National GIS Day! 16 November 2011

November 16 is National GIS Day… be there!

On this particular Wed., Nov. 16, please “attend” class by going to the Geographic Information Systems (GIS) conference proceedings in the Taylor Center (the big rooms down from the Theatre entrance). We will not have a regularly scheduled class that day, so you can attend a session/exhibit hall.

You are not in a Geography class, but GIS isn’t about geography only–it’s about a way of thinking, a way of understanding the world. Yes, it’s a system for making maps and for disseminating information graphically according to the actual world we live on/in–and you can make pretty maps–but it’s much more than pretty map making. It’s about intellectually vibrant query; it’s about creating knowledge from many pieces of a puzzle; it’s about interdisciplinary quests–the kind heroes undertake, ala Joseph Campbell, in order to fix what’s wrong with the world and save the universe (okay, that’s a bit much, but you get what I mean now!).

Attend one presentation, please, and also visit the exhibitors to pick up some information and learn a bit about GIS. We’ll be looking at GIS and applications to writing and humanities in the spring–it’s a way of thinking, a way to map thinking… and that’s part of what we’ll do in spring, mapping our own intellectual growth. But we’ll also be learning about where we are in the world (Montgomery) and what that means both visually and textually, through maps and thinking. Patterns. We’ll be exploring patterns. What’s happened in Montgomery? What texts exist? What can be mapped? How should it be mapped? What can we do about sharing what we learn? Can we share our projects from this fall and spring through maps online? How might that look?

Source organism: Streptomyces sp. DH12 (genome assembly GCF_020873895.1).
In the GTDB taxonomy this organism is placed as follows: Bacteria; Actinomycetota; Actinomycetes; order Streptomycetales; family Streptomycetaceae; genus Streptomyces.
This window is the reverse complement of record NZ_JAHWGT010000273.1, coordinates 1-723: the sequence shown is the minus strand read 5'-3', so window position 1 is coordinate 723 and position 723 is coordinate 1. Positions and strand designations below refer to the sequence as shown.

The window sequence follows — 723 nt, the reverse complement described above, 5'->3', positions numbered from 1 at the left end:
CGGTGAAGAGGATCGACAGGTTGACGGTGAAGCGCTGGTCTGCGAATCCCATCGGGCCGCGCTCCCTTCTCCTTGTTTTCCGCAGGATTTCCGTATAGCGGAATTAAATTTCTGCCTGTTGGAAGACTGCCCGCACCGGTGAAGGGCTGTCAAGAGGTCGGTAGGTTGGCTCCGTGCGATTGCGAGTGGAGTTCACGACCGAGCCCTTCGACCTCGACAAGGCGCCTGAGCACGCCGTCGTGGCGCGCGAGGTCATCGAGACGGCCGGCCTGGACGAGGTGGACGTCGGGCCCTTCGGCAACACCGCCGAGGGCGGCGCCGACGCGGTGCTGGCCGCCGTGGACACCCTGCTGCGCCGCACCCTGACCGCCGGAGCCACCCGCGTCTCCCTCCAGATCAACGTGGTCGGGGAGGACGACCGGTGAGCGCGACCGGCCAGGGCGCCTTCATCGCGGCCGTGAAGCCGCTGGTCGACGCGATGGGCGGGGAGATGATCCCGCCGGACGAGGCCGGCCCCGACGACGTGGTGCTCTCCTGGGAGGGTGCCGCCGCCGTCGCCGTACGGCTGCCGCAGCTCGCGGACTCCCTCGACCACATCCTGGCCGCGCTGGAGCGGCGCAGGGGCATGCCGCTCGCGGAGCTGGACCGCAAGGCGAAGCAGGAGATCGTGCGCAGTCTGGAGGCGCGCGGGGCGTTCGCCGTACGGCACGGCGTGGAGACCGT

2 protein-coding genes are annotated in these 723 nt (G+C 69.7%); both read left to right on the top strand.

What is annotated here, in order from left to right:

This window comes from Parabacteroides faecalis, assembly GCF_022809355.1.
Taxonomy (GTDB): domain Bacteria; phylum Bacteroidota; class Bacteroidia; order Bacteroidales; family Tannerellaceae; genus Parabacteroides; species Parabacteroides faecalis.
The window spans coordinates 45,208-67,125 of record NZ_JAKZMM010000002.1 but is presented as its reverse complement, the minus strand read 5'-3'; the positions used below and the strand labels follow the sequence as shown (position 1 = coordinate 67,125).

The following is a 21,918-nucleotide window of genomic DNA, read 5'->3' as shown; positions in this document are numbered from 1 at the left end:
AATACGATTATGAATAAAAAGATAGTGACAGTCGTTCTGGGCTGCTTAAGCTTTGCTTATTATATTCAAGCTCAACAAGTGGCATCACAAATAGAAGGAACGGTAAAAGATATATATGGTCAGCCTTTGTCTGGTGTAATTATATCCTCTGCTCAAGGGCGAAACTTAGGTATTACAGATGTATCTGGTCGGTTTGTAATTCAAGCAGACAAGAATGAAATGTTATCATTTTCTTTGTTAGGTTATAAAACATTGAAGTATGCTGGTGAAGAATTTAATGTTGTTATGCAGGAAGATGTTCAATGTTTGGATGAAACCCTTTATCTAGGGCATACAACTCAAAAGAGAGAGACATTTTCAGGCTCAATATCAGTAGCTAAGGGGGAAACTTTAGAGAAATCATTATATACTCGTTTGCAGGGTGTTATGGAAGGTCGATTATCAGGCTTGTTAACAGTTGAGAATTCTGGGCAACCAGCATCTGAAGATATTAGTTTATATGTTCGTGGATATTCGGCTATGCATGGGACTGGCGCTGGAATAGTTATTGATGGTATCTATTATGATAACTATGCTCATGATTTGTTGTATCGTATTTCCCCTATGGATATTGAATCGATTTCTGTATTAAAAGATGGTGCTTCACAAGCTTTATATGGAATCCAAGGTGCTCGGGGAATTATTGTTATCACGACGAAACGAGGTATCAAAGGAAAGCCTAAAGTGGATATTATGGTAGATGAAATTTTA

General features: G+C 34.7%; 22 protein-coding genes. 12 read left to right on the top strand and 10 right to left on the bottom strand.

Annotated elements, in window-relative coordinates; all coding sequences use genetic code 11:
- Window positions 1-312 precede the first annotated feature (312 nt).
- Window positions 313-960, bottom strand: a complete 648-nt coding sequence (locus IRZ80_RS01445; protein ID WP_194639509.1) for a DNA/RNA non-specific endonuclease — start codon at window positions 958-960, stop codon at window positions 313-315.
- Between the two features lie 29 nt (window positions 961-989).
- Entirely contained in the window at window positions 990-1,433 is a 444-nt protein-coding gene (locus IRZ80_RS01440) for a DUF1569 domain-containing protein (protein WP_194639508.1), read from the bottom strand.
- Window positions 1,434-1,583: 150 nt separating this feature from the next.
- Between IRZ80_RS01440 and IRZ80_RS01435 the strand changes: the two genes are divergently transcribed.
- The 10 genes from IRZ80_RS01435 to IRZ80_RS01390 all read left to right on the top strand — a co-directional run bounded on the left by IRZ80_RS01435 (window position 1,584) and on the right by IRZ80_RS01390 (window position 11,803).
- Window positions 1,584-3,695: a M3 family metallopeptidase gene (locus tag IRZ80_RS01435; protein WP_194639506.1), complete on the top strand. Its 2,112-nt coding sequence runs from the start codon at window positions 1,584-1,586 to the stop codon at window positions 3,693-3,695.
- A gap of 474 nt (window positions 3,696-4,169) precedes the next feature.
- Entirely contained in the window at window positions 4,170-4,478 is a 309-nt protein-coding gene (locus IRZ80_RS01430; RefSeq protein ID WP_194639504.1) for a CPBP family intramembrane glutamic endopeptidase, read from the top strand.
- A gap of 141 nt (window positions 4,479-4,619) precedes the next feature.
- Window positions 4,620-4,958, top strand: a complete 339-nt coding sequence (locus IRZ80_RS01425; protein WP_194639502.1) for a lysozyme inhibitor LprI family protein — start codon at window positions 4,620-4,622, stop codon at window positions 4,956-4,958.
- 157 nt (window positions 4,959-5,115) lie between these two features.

We’ll be looking at visual rhetoric and visual arguments (through images and maps). We’ll be making maps and playing with maps. We’ll be having some interesting times in spring… You won’t need to learn GIS, just be aware of it–Nov. 16 is the perfect time. (We’ll watch a video about a 19th map soon to contextualize what mapping and learning can do for the world–you’ll love it. Fascinating stuff.)

You’ll need to blog about the GIS presentation you attend (300 words) and also about the information you gather from an exhibitor (300 words)–both by Nov. 18, please. Thanks.

I present at 3:30–I would love to have you there, if you can do it. I’ll be talking about Writing Spaces and GIS.

And enjoy this exploration… if you like, use one of Keri Smith’s exploration prompts to approach what you experience at the GIS Fest. Fun.

Advertisements

For boring title of blog post: click here

I originally titled this post: For Oct. 26 and more. I just couldn’t live with that.

I’m constantly amazed and impressed by the thinking we are getting to do, the talking, the connecting. I love that sometimes, we just learn by doing. Can you imagine what it would be like for me to stand up and lecture every class? I might lecture again at some point… in fact, I have a lecture I might like to give that would be relevant, but it wouldn’t be terribly formal… I think twists and turns in conversation are okay in learning, especially in writing classes.

So we embodied that today–a long and winding road to where we needed to be. We talked about everything and anything and just bonded a little bit, recovering from a few weeks of HEINOUS activity on the part of each of us, some ups and downs, some crises… and we’re taking care of each other as groups are supposed to do.